This is a massive exercise in counterpoint (meaning all the voices have their own separate melody lines, but they all layer on top of each other perfectly), so the music sounds infinitely complex, but not at all like a cacophony. It goes on in this vein for several minutes, becoming more and more joyfully ecstatic.

(3:30) Accende Lumen comes back in full glory. Any other piece of music and you’d think this was the ending, but this is a fake ending. Instead, it starts working back up towards the real recapitulation.

(4:14) But not without stopping for the choral equivalent of a Mahler collapse along the way. The music sounds as if it’s falling apart, but slowly you can hear it stirring and you can feel things building …

(Track 7) This is essentially the start of the Recapitulation section. Back to Veni creator. Tennstedt slows it down for dramatic effect. Most of this is music from the beginning of the movement, but as always with Mahler, re-orchestrated and subtly adjusted. I must confess, there are many moments in this next stretch where you think the whole thing is about to finish and then it just keeps going … it will either start to wear out its welcome, or – especially if you crank it loud on a good set of speakers – the hugeness of it all will be amazingly overwhelming.

(Track 8) And just when you thought it was all over, there’s more! It’s a coda! A little orchestral interlude leads up to a children’s choir and the soloists singing:

Gloria Patri Domino,
Deo sit gloria et Filio
natoque, qui a mortuis
surrexit, ac Paraclito
in saeculorum saecula.

Let God the Father be praised
And his resurrected Son
And the comforting Spirit
In all eternity!

At first the melody is the Infirma theme, then it’s the Veni creator theme. Soon the organ kicks in, the choirs join in, the whole kitchen sink, climaxing with a massive series of upwards runs (2:19) at the end. Played loud or heard live, it’s absolutely awe-inspiring.

The Mahler Symphonies Guided Tour – Up Next: Symphony No. 8 (“Symphony of a Thousand”)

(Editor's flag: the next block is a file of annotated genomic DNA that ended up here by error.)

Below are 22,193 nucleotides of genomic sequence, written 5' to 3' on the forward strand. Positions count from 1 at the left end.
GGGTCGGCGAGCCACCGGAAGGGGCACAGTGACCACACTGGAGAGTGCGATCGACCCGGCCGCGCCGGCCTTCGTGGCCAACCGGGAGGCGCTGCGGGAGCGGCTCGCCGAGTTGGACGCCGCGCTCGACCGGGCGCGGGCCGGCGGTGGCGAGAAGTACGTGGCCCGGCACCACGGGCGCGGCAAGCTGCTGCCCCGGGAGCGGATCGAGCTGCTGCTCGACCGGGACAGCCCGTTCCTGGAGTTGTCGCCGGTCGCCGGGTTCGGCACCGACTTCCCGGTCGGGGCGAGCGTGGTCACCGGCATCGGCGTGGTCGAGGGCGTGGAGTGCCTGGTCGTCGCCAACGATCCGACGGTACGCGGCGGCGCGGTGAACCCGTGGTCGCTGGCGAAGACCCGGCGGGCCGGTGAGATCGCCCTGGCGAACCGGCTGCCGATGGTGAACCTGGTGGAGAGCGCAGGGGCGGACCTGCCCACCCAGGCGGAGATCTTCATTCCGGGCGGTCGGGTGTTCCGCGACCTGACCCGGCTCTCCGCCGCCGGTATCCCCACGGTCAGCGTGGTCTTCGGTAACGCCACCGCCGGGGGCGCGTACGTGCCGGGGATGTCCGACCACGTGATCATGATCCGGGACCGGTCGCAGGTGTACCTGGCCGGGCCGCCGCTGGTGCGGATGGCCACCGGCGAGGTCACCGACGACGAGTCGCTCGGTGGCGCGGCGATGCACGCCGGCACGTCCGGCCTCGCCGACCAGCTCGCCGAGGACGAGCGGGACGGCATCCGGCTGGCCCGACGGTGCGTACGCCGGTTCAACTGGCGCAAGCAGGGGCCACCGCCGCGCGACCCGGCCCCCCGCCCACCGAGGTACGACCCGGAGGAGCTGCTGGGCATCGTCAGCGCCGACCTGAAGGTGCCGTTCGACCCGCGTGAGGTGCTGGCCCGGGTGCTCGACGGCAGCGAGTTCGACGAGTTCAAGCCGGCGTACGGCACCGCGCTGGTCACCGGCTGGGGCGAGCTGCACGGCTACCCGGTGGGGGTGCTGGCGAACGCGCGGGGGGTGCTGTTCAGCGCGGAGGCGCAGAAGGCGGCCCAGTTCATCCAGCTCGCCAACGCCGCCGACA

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We have four Mahler symphonies left to go, and hopefully in this homeward stretch, blogging about them out of order will all pay off. Like the long-awaited dessert at the end of a meal, these last four symphonies are all musical gold. They’re huge – both in length, size of the orchestra, massiveness of sound and the philosophical and theological concepts that they touch on. (Don’t worry, if that sounds too scary, you can just dip in and like it as pure music – many people do.)

But when it comes to size of an ensemble, the Mahler 8 – the next symphonic stop in our guided tour of Mahler – is a thing of legend. Mahler had experimented with putting choirs in symphonies (you’ll hear that in the Mahler 2 and the Mahler 3). But for the Mahler 8, he decided that he wanted to try something completely different – a symphony for orchestra, solo singers and choir, and the singers and choir would sing throughout almost the entire work. (This almost makes the piece a cantata, which was the name for – mostly sacred – works for choir and orchestra that were popular in back in the 1700s.)

It was first premiered in Munich. For that performance Mahler assembled a massive orchestra, eight soloists, a large choir and a children’s choir as well. The over-enthusiastic guy who was spruiking the concert (channelling the spirit of classical music marketers all the way into the future) came up with the tagline to end all taglines: “Symphony Of A Thousand”. Mahler never authorised this subtitle and the reality is that you can quite adequately perform the piece with half those numbers, but it was too late – the nickname has stuck ever since and you’ll be hard-pressed to find a recording or a concert advertisement of the Mahler 8 that doesn’t slip it in somewhere. (That said, because it does require such massive forces to perform, it is the rarest Mahler to hear performed live. If you do ever see it advertised by your local orchestra, don’t muck around getting a ticket – hordes of Mahlerites will be scrambling over themselves to snap up the seats.)